Advertisement

Hydrobiologia

, Volume 134, Issue 1, pp 11–19 | Cite as

The swimming and feeding behavior of Mesocyclops

  • Craig E. Williamson
Article

Abstract

The swimming and feeding behaviors of Mesocyclops are described from a review of the literature and personal observations.

Mesocyclops exhibits considerable behavioral flexibility in response to environmental stimuli. Mesocyclops edax exhibits an increase in horizontal looping behavior at high prey densities, and performs a tight vertical looping behavior in response to the loss of captured prey. Ingestion rates by Mesocyclops are a complex function of prey density, morphology, and behavior in addition to prey size. Vertebrate predators induce a rapid escape response in Mesocyclops and may be responsible at least in part for their extensive diel vertical migrations. The complex behavioral patterns of Mesocyclops suggest that its distribution and abundance in nature will be distinctly nonrandom and influenced as much by its own behavioral responses as by other external physical factors such as water circulation patterns.

Keywords

Mesocyclops swimming behavior feeding behavior 

Preview

Unable to display preview. Download preview PDF.

Unable to display preview. Download preview PDF.

References

  1. Begg, G. W., 1976. The relationship between the diurnal movements of some of the zooplankton and the sardine Limnothrissa miodon in Lake Kariba, Rhodesia. Limnol. Oceanogr. 21: 529–539.Google Scholar
  2. Brandl, Z., 1973. Laboratory culture of cyclopoid copepods on a definite food. Věst. Čsl. Spol. Zool. 37: 81–88.Google Scholar
  3. Brandl, Z. & C. H. Fernando, 1975a. Food consumption and utilization in two freshwater cyclopoid copepods (Mesocyclops edax and Cyclops vicinus). Int. Revue ges. Hydrobiol. 60: 471–494.Google Scholar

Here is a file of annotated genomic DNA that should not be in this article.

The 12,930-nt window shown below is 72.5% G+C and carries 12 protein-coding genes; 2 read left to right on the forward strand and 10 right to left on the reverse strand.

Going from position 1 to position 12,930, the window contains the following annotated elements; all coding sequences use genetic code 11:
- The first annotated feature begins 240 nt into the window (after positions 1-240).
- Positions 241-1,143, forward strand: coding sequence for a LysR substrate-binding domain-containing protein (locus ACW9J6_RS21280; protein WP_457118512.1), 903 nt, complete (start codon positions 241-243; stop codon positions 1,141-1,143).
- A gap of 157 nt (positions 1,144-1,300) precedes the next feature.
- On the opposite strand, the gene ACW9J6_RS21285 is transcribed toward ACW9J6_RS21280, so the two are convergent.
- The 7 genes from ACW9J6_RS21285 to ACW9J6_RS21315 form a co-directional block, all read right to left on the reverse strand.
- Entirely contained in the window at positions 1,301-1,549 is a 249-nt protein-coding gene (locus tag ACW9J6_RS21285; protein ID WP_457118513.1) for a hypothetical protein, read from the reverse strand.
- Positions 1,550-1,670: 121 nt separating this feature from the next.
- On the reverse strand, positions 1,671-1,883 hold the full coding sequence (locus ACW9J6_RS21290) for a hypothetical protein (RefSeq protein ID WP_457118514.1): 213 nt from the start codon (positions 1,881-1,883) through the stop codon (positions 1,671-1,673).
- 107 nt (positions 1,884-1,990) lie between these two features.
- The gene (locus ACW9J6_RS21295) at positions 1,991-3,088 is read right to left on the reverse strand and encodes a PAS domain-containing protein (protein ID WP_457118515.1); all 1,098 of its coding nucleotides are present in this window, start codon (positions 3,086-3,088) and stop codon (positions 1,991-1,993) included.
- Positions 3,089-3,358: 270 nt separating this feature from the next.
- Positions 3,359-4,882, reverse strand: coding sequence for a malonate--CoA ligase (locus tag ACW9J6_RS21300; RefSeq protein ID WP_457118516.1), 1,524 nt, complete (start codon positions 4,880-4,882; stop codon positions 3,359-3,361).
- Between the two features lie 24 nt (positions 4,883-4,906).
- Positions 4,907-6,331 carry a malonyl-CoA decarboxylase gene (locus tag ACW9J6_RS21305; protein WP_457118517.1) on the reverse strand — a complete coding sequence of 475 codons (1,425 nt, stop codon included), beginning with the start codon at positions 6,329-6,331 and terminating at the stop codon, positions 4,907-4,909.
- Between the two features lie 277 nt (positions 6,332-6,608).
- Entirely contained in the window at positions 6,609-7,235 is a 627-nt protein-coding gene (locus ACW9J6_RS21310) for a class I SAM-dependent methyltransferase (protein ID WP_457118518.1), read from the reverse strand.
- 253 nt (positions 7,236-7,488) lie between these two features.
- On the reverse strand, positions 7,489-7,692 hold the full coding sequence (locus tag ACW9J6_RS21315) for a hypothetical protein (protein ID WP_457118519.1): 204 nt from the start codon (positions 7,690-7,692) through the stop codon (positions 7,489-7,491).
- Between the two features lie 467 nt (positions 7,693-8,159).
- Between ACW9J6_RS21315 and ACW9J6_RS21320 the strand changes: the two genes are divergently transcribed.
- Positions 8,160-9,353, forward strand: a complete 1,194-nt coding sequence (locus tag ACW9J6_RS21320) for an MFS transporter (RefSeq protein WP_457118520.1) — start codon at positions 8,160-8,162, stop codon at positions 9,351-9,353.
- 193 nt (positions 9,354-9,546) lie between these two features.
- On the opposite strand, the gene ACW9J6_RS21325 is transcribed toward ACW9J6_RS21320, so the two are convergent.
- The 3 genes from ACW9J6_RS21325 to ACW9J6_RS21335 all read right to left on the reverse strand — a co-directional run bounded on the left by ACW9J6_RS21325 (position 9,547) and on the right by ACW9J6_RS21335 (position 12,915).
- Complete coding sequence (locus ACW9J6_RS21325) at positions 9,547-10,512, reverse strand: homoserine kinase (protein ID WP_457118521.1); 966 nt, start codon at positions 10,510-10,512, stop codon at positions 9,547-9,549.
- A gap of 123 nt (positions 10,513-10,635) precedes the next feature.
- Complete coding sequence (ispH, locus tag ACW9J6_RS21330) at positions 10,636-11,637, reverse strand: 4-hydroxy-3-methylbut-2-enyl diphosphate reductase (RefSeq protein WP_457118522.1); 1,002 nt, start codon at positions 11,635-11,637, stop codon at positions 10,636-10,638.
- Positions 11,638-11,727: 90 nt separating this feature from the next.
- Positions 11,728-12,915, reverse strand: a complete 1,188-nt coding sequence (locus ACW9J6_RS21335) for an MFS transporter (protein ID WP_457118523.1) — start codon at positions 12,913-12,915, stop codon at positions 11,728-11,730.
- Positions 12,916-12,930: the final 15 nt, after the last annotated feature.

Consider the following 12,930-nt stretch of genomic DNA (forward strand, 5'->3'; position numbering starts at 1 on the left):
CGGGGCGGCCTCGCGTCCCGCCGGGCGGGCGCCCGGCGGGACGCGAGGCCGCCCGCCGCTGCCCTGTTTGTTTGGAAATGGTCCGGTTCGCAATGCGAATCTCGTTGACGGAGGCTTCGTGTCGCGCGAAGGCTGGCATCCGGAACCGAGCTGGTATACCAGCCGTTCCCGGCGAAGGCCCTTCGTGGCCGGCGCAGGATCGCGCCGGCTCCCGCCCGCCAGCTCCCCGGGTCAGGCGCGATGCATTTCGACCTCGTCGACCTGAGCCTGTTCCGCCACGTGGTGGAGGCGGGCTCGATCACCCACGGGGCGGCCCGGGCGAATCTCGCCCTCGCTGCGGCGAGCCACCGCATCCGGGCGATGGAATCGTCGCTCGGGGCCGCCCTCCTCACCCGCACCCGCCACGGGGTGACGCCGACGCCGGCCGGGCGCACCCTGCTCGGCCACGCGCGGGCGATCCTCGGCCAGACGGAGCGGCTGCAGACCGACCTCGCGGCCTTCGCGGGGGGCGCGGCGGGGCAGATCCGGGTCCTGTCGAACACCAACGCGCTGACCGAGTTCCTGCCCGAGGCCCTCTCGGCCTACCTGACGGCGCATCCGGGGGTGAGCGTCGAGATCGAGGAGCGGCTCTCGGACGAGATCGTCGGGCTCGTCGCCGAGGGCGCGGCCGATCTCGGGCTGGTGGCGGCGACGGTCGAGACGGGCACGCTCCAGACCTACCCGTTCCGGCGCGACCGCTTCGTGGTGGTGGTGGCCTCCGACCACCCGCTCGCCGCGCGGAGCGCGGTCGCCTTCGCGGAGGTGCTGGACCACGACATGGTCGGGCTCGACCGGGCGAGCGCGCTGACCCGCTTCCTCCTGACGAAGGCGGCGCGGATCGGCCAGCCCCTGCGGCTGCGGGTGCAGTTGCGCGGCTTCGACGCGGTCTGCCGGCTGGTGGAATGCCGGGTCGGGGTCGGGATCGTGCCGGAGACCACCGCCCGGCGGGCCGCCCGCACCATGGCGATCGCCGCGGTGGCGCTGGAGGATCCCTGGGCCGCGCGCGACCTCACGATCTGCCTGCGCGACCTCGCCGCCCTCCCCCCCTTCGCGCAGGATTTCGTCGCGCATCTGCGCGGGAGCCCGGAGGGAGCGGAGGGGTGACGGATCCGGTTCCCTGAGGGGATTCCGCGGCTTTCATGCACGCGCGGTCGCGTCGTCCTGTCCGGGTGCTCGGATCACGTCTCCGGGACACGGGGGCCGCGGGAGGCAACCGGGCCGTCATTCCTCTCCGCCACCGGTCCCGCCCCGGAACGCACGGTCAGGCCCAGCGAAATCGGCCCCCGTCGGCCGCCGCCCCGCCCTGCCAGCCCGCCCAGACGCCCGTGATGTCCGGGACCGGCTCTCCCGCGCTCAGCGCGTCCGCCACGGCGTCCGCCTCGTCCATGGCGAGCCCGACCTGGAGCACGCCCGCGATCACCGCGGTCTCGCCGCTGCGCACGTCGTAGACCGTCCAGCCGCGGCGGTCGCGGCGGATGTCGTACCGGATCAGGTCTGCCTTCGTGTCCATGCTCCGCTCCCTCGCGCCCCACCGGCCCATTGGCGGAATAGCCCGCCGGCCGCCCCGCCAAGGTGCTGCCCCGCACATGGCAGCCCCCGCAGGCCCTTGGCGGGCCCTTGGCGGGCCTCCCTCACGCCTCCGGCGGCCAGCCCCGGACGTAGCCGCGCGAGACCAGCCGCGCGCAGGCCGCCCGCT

4. Brandl, Z. & C. H. Fernando, 1975b. Investigations on the feeding of carnivorous cyclopoids. Verh. Int. Ver. Limnol. 19: 2959–2965.Google Scholar
  5. Brandl, Z. & C. H. Fernando, 1978. Prey selection by the cyclopoid copepods Mesocyclops edax and Cyclops vicinus. Verh. Int. Ver. Limnol. 20: 2505–2510.Google Scholar
  6. Brandl, Z. & C. H. Fernando, 1979. The impact of predation by the copepod Mesocyclops edax (Forbes) on zooplankton in three lakes in Ontario, Canada. Can. J. Zool. 57: 940–942.Google Scholar
  7. Clarke, N. V., 1978. The food of adult copepods from Lake Kainji, Nigeria. Freshwat. Biol. 8: 321–326.Google Scholar
  8. Confer, J. L., 1971. Intrazooplankton predation by Mesocyclops edax at natural prey densities. Limnol. Oceanogr. 16: 663–666.Google Scholar
  9. Confer, J. L. & P. I. Blades, 1975. Omnivorous zooplankton and planktivorous fish. Limnol. Oceanogr. 20: 571–579.Google Scholar
  10. Davis, C. C., 1959. Damage to fish fry by Cyclopoid copepods. Ohio J. Sci. 59: 101–102.Google Scholar
  11. Drenner, R. W. & S. R. McComas, 1980. The roles of zooplankter escape ability and fish size selectivity in the selective feeding and impact of planktivorous fish. In: W. C. Kerfoot (ed.), Evolution and ecology of zooplankton communities. University Press of New England, Hanover (NH); Lond. 587–593.Google Scholar
  12. Drenner, R. W., J. R. Strickler & W. J. O'Brien, 1978. Capture probability: the role of zooplankter escape in the selective feeding of planktivorous fish. J. Fish. Res. Bd Can. 35: 1370–1373.Google Scholar
  13. Drenner, R. W., G. L. Vinyard, M. Gophen & S. R. McComas, 1982. Feeding behavior of the cichlid, Sarotherodon galilaeum: selective predation on Lake Kinneret zooplankton. Hydrobiologia 87: 17–20.Google Scholar
  14. Einsle, U., 1968. Die Gattung Mesocyclops in Bodensee. Arch. Hydrobiol. 64: 131–169.Google Scholar
  15. Epp, R. W. & W. M. Lewis, Jr., 1979. Metabolic responses to temperature change in a tropical freshwater copepod (Mesocyclops brasilianus) and their adaptive significance. Oecologia 42: 123–138.Google Scholar